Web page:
CHICAGO – Oak Brook, Ill.-based Advocate Health Care Network heads to market later this week with $150 million of new-money to finance projects including a new patient tower at one of its 10 Illinois hospitals.
Most of the proceeds would provide financing for the new $300 million tower at Advocate Christ Medical Center and a new $109 million outpatient diagnostic and treatment center and cancer center at its Illinois Masonic Medical Center in Chicago, said the system’s chief financial officer Dominic Nakis.
Proceeds of the fixed-rate transaction may also finance other projects including the ongoing construction of its $202 million ambulatory facility at Christ Medical Center located in suburban Chicago. Advocate is the largest not-for-profit health system in the state with its hospitals enjoying a leading or prominent market share in their service areas.
The system received state regulatory approval for the Illinois Masonic project in late October but on the new patient tower is awaiting a vote of the board that regulates new hospital construction at its meeting early next month. Construction is ongoing on the ambulatory facility and it’s expected to be completed next year.
The Illinois Finance Authority board is expected to sign off on the transaction at its meeting Tuesday. Citi is the senior manager with Loop Capital Markets and Cabrera Capital Markets LLC serving as co-managers. Kaufman, Hall & Associates Inc. is the financial adviser and Chapman and Cutler LLP is bond counsel.
Ahead of the sale, all three rating agencies affirmed Advocate’s mid double-A level ratings which impacts the deal and $1.1 billion of outstanding debt. It also has top short-term marks on floating-rate debt for which it provides self-liquidity.
The bonds are unsecured obligations of the obligated group and are not secured by a pledge of, mortgage on, or security interest in any obligated group assets.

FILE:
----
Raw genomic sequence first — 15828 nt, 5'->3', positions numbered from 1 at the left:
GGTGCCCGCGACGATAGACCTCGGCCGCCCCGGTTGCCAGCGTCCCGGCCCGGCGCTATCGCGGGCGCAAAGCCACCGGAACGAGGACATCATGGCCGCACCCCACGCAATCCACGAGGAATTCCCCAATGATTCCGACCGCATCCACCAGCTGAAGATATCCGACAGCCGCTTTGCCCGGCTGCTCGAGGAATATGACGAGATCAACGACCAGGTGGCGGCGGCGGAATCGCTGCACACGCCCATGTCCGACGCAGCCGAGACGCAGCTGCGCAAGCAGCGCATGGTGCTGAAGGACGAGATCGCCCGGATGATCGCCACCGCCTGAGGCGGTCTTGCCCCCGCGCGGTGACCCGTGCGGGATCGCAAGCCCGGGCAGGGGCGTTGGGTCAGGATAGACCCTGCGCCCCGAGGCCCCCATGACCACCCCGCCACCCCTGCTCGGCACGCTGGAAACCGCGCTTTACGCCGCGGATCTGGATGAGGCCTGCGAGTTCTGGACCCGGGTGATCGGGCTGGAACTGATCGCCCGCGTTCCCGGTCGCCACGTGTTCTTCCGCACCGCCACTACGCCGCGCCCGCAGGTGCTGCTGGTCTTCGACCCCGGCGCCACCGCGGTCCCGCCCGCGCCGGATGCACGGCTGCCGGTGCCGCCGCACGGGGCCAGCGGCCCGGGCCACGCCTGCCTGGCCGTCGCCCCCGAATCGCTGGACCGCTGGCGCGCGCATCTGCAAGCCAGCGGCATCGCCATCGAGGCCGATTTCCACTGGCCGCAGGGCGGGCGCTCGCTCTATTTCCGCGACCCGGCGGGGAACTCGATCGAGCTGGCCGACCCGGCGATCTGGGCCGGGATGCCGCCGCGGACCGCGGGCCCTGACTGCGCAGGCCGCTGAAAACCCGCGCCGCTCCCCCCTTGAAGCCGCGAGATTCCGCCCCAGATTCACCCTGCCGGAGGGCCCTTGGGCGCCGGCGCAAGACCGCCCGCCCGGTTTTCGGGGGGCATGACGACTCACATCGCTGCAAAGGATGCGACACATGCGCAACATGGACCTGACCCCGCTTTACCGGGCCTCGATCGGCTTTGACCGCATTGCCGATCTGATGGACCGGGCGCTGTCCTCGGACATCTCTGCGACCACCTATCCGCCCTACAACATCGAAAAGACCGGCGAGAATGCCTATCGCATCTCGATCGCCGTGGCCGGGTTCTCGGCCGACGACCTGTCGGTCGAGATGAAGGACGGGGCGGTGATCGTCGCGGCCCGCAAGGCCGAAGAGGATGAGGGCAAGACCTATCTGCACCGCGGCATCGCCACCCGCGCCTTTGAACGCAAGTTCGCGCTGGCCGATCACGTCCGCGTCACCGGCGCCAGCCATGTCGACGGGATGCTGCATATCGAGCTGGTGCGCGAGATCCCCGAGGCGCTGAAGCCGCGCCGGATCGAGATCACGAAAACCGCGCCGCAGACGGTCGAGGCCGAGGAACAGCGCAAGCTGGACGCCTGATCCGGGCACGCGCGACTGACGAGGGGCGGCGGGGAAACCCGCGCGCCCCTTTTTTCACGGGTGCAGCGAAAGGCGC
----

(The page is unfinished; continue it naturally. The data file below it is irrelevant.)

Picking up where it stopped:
Advocate benefits from its status as the largest provider in the Chicago area with well-positioned hospitals, sustained improvement in its operating margins, moderate debt, and well-funded pensions, Moody’s said.
The system's challenges stem from an increasingly competitive and consolidating health care market, moderate margins compared with similarly-rated peers, and expected increases in capital spending.
The hospital has cash on hand to cover 301 days of operations and has unrestricted cash and investments totaling nearly $3.4 billion providing strong debt service coverage ratios. Its facilities generate $4.65 billion of revenues in fiscal 2011.
Fitch said the rating “is supported by Advocate's light pro forma debt level, consistent cash flow and strong coverage levels, strong market position, and well integrated care delivery model.”
Advocate has expanded its geographic reach steadily through acquisitions over the years and has broadened its reach beyond the Chicago region to include other areas of the state.
The system operates 10 acute care hospitals that combined have 3,200 beds in addition to outpatient centers, physician office building and home health facilities in the Chicago area, the Bloomington-Normal area, and Eureka region.
Its latest expansion move came last month when it announced the signing of a letter-of-intent to acquire the independent Elgin-based Sherman Health System which operates in the far west and northwest suburbs of Chicago. After a due-diligence period, the deal is expected to close in May or June.
Details on how the merger would impact Sherman’s $285 million of outstanding debt have not been decided. “It’s too early to say and will be part of the due diligence process,” Nakis said.
Sherman suffered a series of downgrades after it more than doubled its debt in 2007 to finance its new hospital which opened in 2009. The hospital’s balance sheet has since stabilized.
Standard & Poor’s recently affirmed the system’s BBB rating and stable outlook. Moody’s rates Sherman Baa2 rating with a stable outlook. Sherman generated $308 million in revenue last year.
“Although we believe that AHCN could absorb Sherman Health into its credit profile, we will more fully evaluate that transaction as it is finalized. We do not anticipate any additional new money debt issuances during the next one to two years,” Standard & Poor’s said in its new review of Advocate’s credit.